The premise is really building on the Dobson Cup where the winners of the Dobson Cup are ideally the startups that have been identified by the judges and mentors to have the greatest potential… We take those teams, [or teams that fit that profile] and we get them to a point where you know they could grow their company over the course of the year. We give $5,000 to each founder that participates in the program and up to a maximum of $15,000 for each team. If investors were to put in anywhere between 250K to 500K in seed funding for say a tech company or 1 million to 1.5 million for a med tech company, the startups are ready to pitch and seek investment funding. The caveat is that just because you raise a bunch of capital doesn't always guarantee success, but it is an indicator that you have a much higher chance of being successful because now you have the resources to grow your company. The idea is to really support the growth of those start up while still focusing on growth and development of the entrepreneurs in the X1 program.
Any success stories at the Dobson Centre?
RB: Flatbook, now called Sonder [an accommodation rental service similar to Airbnb providing hotel-standard consistency throughout its offerings], is one! Flatbook didn’t even make it to the finals of Dobson Cup… They didn’t make it into the finals but one of the judges took interest in them and helped to connect them with other mentors and investors, and help them through the initial lift-off stage, and now they’ve grown into this big company. Sonder is listed as one of the top tech companies to look out for, they’ve closed a 10-million-dollar round… That’s a pretty big success story.
How impactful do you think the university-level startup ecosystem is?
RB: If I were to take a much bigger picture approach to that question, I would say that if universities were to see themselves as the pipeline and pools of talent for these startups, that could really go a long way towards continuing to put Montreal, maybe even Quebec, on the map. I think a lot of universities are already taking that approach; we’re seeing a lot of disruption in many different fields, many different industries…. We’re seeing a lot of startups emerge taking on larger players and winning because the larger players have grown complacent and these startups have seen an opening. Even the way universities teach entrepreneurship has changed.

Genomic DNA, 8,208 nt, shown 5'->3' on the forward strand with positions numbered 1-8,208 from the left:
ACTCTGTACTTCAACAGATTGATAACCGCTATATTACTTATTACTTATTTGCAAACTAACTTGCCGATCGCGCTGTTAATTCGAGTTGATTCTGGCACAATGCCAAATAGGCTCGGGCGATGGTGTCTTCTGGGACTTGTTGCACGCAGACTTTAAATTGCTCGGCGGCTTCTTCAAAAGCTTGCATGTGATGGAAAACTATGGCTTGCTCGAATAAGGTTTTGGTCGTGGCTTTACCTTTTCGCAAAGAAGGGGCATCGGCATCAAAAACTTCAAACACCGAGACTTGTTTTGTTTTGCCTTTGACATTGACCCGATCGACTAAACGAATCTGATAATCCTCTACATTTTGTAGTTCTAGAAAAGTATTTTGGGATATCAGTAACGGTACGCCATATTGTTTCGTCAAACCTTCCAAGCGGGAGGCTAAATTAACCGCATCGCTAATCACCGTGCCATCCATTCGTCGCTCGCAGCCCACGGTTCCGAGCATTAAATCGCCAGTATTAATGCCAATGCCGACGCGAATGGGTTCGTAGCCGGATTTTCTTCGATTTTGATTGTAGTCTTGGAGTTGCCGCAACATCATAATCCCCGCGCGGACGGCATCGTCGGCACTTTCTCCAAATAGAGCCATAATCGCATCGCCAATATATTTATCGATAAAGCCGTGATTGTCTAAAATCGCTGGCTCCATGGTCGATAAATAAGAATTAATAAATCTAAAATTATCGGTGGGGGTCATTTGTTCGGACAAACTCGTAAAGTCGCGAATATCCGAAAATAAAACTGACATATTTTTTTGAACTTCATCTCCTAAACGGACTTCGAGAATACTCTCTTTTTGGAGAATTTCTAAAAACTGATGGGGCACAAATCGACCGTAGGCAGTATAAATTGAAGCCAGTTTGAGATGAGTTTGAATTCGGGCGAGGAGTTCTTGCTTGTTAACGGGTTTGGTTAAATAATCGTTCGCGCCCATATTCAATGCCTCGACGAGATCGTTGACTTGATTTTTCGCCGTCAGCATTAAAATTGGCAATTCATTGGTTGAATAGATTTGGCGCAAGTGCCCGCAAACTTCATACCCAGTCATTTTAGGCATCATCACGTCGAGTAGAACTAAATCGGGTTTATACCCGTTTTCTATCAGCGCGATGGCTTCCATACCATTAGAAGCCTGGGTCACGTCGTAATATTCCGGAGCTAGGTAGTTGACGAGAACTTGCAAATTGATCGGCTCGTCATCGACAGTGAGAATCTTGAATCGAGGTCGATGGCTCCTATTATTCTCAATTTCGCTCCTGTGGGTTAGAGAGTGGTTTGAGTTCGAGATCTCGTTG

Overall, it’s healthy for the entrepreneurship ecosystem. Universities can change mindsets and equip people with resources to turn their ideas into reality beyond funding – you need tools, knowledge, a community of people you can bounce ideas off, you need to attend events where you could potentially through serendipitous collisions meet other people that could be your next founder, co-founder, supplier, investor etc. But for us, it’s not a zero-sum game. Just because Dobson is doing well doesn’t mean there isn’t any space for HEC, Concordia, ÉTS and other universities to succeed.
What position does the QI hold in Montreal, and what sort of collaborations do you think the Dobson Centre could foster with organizations outside campus?
RB: I see it as a conduit to help people who are in that specific geographic location or surrounding area to begin thinking in an innovative framework. It brings people together. There’s a lot of literature stating when you support clusters and startup clusters, you begin to see a lot more “innovation occurring” that could potentially translate into economic impact which at the end of the day means companies created, jobs created, people having more income and being able to contribute back to the economy. With QI’s triple bottom line focus, you’re looking at more than just the monetary aspect. That’s where I see it.
As a company, we can’t completely widen our mandate outside of McGill, because our mandate is to develop an entrepreneurship hub in McGill. That said, for the workshops and the events that we hosted [this academic year], we had a schedule of events planned, with dates and locations settled. That allowed us to get into the calendars of people who would be interested in attending. If there was an increase in our reach whilst maintaining the excellence of our core offerings, we would work in collaboration with events planned during the year that we could cross promote so that QI’s audience could attend. Creating synergy and a non-duplication of efforts can be recreated with collaborations with other organizations.
Who are some of the big players in the entrepreneurship scene in Montreal?
RB: The folks at iNovia Capital are people to look out for. Montreal NewTech is doing incredible work and coming out with so many events it’s hard to keep up! The first entrepreneurship event I went to in Montréal was an MTL NewTech event. FounderFuel, RealVentures… and of course Notman House as a hub for the collision of ideas – and it’s just generally a fun place to hang around!
So far, the McGill X-1 Accelerator’s training has been impressive – a weekly recap of the program can be found on the Dobson Chronicles. The Dobson Centre will be open all summer and available for consultation in the Bronfman Building at 1001 Sherbrooke Street.